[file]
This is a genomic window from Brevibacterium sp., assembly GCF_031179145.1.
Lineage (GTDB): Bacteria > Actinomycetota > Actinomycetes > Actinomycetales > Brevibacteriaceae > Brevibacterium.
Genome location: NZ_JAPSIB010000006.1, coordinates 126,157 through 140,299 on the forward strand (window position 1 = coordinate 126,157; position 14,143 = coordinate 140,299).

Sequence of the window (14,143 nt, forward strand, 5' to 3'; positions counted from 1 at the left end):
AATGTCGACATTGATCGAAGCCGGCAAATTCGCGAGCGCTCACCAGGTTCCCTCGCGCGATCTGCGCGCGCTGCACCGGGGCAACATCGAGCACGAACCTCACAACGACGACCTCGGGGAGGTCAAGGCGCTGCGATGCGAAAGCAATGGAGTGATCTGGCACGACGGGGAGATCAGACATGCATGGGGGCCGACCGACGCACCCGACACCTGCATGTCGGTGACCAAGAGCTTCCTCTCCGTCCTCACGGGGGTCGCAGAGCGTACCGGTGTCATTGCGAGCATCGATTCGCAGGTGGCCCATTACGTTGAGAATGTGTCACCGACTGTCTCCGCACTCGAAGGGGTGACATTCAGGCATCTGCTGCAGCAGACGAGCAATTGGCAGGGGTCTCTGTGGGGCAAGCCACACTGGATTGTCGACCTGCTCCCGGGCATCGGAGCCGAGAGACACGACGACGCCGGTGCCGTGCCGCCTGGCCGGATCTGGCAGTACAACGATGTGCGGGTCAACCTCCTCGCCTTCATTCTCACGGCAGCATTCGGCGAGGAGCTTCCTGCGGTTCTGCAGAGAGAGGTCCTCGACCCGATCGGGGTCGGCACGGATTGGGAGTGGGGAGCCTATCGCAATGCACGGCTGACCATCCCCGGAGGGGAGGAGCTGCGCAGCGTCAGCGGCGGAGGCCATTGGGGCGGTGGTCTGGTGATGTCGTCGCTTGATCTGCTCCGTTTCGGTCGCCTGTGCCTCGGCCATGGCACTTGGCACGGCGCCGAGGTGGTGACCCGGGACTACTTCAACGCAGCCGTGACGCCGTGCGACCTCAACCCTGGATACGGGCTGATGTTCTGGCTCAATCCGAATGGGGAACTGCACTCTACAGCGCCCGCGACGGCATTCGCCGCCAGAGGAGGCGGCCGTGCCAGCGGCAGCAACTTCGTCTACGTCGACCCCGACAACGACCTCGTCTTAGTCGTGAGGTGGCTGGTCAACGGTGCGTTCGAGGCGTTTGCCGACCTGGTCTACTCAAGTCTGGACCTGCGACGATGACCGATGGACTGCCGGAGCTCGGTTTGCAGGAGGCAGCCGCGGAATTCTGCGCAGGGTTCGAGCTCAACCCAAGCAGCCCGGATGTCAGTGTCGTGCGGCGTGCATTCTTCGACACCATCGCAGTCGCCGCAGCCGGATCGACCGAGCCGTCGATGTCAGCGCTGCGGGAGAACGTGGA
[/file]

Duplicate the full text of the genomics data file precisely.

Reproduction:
This is a genomic window from Brevibacterium sp., assembly GCF_031179145.1.
Lineage (GTDB): Bacteria > Actinomycetota > Actinomycetes > Actinomycetales > Brevibacteriaceae > Brevibacterium.
Genome location: NZ_JAPSIB010000006.1, coordinates 126,157 through 140,299 on the forward strand (window position 1 = coordinate 126,157; position 14,143 = coordinate 140,299).

Sequence of the window (14,143 nt, forward strand, 5' to 3'; positions counted from 1 at the left end):
AATGTCGACATTGATCGAAGCCGGCAAATTCGCGAGCGCTCACCAGGTTCCCTCGCGCGATCTGCGCGCGCTGCACCGGGGCAACATCGAGCACGAACCTCACAACGACGACCTCGGGGAGGTCAAGGCGCTGCGATGCGAAAGCAATGGAGTGATCTGGCACGACGGGGAGATCAGACATGCATGGGGGCCGACCGACGCACCCGACACCTGCATGTCGGTGACCAAGAGCTTCCTCTCCGTCCTCACGGGGGTCGCAGAGCGTACCGGTGTCATTGCGAGCATCGATTCGCAGGTGGCCCATTACGTTGAGAATGTGTCACCGACTGTCTCCGCACTCGAAGGGGTGACATTCAGGCATCTGCTGCAGCAGACGAGCAATTGGCAGGGGTCTCTGTGGGGCAAGCCACACTGGATTGTCGACCTGCTCCCGGGCATCGGAGCCGAGAGACACGACGACGCCGGTGCCGTGCCGCCTGGCCGGATCTGGCAGTACAACGATGTGCGGGTCAACCTCCTCGCCTTCATTCTCACGGCAGCATTCGGCGAGGAGCTTCCTGCGGTTCTGCAGAGAGAGGTCCTCGACCCGATCGGGGTCGGCACGGATTGGGAGTGGGGAGCCTATCGCAATGCACGGCTGACCATCCCCGGAGGGGAGGAGCTGCGCAGCGTCAGCGGCGGAGGCCATTGGGGCGGTGGTCTGGTGATGTCGTCGCTTGATCTGCTCCGTTTCGGTCGCCTGTGCCTCGGCCATGGCACTTGGCACGGCGCCGAGGTGGTGACCCGGGACTACTTCAACGCAGCCGTGACGCCGTGCGACCTCAACCCTGGATACGGGCTGATGTTCTGGCTCAATCCGAATGGGGAACTGCACTCTACAGCGCCCGCGACGGCATTCGCCGCCAGAGGAGGCGGCCGTGCCAGCGGCAGCAACTTCGTCTACGTCGACCCCGACAACGACCTCGTCTTAGTCGTGAGGTGGCTGGTCAACGGTGCGTTCGAGGCGTTTGCCGACCTGGTCTACTCAAGTCTGGACCTGCGACGATGACCGATGGACTGCCGGAGCTCGGTTTGCAGGAGGCAGCCGCGGAATTCTGCGCAGGGTTCGAGCTCAACCCAAGCAGCCCGGATGTCAGTGTCGTGCGGCGTGCATTCTTCGACACCATCGCAGTCGCCGCAGCCGGATCGACCGAGCCGTCGATGTCAGCGCTGCGGGAGAACGTGGA